I've got the sneaking suspicion markets are a little too complacent when it comes to the potential impacts of the coronavirus (Covid-19) outbreak.
To be fair, there has been a reasonable reaction in recent days, with haven assets rallying on the back of the ongoing uncertainty.
Gold prices rose to a seven-year high; the US dollar is at its strongest level since early 2017 and the US 10-year Treasury yield fell to the lowest level since the middle of 2016.
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Then again, sharemarkets in the US, Australia and New Zealand hit fresh record highs last week, and all have risen a spectacular 20 to 30 per cent over the past 12 months.
We're starting to see the outbreak find its way into some economic indicators. On Friday monthly PMIs were released for several major economies. As one of the first measures of February activity, these provided a good steer on just how much disruption coronavirus is causing.
The answers weren't encouraging. The Japanese PMI suffered its biggest fall in almost six years, raising the prospect of a technical recession in the world's third largest economy.
The US measure was also well below expectations, pointing to the first contraction in output since October 2013. A weaker services sector was a notable feature of the survey, while new export orders also declined.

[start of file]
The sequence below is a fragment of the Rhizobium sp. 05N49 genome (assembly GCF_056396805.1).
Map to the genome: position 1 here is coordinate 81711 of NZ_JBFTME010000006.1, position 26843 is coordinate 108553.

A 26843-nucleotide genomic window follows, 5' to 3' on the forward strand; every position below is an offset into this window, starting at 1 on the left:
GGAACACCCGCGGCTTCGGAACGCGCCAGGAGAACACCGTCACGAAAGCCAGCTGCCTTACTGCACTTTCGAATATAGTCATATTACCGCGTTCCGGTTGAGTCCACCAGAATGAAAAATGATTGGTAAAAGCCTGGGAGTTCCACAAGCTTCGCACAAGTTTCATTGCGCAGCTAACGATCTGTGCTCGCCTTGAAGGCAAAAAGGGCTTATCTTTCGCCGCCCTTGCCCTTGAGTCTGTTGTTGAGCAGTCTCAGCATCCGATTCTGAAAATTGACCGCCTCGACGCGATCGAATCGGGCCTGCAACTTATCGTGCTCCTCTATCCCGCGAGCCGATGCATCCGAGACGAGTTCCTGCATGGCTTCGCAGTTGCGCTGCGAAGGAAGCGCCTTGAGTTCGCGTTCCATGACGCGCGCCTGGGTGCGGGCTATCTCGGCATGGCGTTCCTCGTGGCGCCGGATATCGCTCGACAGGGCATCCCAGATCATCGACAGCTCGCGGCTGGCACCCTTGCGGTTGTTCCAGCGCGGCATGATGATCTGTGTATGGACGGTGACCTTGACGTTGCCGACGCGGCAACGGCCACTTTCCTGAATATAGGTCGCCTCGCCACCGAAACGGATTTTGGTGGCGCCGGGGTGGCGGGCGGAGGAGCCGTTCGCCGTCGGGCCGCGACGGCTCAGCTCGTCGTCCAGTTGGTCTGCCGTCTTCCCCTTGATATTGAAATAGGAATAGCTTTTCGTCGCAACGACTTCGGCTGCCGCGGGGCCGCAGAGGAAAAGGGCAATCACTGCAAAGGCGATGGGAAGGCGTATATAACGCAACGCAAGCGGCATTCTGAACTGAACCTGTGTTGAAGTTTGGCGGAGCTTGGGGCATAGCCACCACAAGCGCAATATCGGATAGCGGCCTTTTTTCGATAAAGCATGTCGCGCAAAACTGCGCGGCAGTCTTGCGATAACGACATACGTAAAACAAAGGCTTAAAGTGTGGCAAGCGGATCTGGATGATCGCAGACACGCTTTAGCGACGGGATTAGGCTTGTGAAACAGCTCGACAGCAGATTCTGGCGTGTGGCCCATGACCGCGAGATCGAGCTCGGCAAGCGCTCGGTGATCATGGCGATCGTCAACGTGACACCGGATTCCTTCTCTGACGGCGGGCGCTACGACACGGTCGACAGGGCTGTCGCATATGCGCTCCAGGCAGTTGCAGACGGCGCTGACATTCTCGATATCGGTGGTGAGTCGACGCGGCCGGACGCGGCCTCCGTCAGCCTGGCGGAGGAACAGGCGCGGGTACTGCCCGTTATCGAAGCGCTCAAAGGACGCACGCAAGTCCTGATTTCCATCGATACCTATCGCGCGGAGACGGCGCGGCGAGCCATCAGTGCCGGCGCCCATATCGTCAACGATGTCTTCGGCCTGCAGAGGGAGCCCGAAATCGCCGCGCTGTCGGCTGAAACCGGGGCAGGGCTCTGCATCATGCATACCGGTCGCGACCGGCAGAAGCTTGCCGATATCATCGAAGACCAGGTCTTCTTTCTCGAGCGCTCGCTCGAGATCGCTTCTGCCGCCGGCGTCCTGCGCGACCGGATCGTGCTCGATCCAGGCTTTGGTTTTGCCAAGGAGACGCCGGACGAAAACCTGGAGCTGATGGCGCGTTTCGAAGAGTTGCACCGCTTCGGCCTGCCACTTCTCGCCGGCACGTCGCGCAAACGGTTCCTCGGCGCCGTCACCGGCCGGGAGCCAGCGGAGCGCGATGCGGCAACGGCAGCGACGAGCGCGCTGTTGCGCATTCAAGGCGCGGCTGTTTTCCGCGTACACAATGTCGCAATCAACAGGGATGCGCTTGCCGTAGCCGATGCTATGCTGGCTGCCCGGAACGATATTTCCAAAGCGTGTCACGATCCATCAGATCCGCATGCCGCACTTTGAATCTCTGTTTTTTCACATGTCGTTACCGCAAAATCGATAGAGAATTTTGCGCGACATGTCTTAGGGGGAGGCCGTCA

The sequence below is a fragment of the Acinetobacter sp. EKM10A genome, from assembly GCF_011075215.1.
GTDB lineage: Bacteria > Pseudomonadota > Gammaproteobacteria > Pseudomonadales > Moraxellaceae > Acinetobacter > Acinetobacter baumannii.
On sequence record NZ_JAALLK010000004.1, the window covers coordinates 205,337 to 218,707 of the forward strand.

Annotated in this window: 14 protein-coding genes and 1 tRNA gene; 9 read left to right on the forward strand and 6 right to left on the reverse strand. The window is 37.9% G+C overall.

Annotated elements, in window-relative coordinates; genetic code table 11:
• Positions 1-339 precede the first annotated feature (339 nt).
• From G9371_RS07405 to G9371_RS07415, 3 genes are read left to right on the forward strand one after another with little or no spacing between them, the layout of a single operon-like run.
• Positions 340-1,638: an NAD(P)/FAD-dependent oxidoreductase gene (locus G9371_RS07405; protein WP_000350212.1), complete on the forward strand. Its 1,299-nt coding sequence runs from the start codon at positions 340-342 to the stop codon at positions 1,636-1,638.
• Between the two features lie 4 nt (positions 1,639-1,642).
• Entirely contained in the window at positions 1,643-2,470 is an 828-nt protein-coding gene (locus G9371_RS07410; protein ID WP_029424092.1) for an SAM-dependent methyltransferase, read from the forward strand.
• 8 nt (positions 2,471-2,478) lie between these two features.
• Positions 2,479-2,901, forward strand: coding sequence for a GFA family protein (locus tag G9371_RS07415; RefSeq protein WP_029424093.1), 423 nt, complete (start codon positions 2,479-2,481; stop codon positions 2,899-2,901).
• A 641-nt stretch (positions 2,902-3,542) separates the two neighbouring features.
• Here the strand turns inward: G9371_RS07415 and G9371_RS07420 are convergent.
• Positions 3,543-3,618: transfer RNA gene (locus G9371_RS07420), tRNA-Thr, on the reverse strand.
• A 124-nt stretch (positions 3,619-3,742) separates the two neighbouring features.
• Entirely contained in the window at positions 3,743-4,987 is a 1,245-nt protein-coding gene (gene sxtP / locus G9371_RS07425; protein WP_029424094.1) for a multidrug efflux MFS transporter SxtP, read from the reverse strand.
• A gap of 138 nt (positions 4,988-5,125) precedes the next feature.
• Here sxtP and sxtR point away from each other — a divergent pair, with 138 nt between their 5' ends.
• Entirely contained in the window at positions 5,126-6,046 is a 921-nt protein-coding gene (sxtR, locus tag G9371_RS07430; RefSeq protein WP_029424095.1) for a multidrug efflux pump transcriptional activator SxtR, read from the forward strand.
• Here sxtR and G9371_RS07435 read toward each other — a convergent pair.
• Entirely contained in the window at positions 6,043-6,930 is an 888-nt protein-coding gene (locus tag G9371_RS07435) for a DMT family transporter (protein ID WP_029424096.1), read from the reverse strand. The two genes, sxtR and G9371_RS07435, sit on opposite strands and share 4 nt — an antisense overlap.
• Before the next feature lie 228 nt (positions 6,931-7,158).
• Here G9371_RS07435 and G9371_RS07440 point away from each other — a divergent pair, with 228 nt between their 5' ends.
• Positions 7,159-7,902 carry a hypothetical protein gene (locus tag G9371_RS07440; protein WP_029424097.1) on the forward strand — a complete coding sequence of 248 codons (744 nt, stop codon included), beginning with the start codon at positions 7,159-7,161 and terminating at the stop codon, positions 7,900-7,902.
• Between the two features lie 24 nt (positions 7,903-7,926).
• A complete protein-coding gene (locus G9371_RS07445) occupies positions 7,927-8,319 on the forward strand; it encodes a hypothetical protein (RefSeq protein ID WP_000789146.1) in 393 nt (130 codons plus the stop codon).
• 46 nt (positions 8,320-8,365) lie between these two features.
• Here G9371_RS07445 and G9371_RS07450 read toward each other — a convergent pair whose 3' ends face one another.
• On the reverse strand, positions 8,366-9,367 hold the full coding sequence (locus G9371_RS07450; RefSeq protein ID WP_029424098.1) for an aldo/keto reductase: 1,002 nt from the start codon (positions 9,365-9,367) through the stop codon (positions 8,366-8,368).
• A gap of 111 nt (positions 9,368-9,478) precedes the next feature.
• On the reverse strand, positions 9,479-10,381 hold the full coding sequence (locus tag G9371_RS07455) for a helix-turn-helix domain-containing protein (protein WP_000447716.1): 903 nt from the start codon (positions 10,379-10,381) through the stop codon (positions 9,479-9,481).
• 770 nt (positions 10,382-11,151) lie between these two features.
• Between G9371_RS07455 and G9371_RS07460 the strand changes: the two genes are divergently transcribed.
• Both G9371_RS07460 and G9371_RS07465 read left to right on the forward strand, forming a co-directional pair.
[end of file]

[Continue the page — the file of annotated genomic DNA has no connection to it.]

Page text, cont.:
Unsurprisingly, Australia looks set be caught in the crossfire too, with its PMI falling to the lowest in at least three years as respondents cited falling demand, poor weather (including the bushfires) and the virus as key worries.
Closer to home, tourism operator Skyline Enterprises said its tourism and restaurant operations in Queenstown and Rotorua have seen an overall drop in patronage of 12-15 per cent. Its accommodation businesses are still trading well, but March bookings suggest there is a quieter period ahead.
Not all New Zealand companies are facing challenges. Auckland Airport downgraded its earnings guidance only marginally, EBOS Group said it wasn't seeing much impact, and Fisher & Paykel Healthcare is benefiting from rising Chinese demand for its products.
A plethora of corporates are scheduled to announce earnings over the coming days, so there will be more first-hand reports.
Among these are several China-facing businesses, such as Comvita, Scales, a2 Milk, Air New Zealand, Vista Group, Port of Tauranga and Tourism Holdings.
I don't think we're looking at a full-blown derailment of the global economy on the back of Covid-19. While a global pandemic is certainly possible, it's not the most likely scenario.
However, even if it is brought under control over the next month or two, we would be unwise to underestimate just how much it could dent economic growth, corporate earnings or share prices.
As more evidence comes to light about disruptions to economic activity and business operations, the greater the chance of a coronavirus-induced sell-off.
Investors might be wise to exercise a bit of caution over the next little while, just until we can figure out how long this piece of string is.
Mark Lister is Head of Private Wealth Research at Craigs Investment Partners. This column is general in nature and should not be regarded as specific investment advice.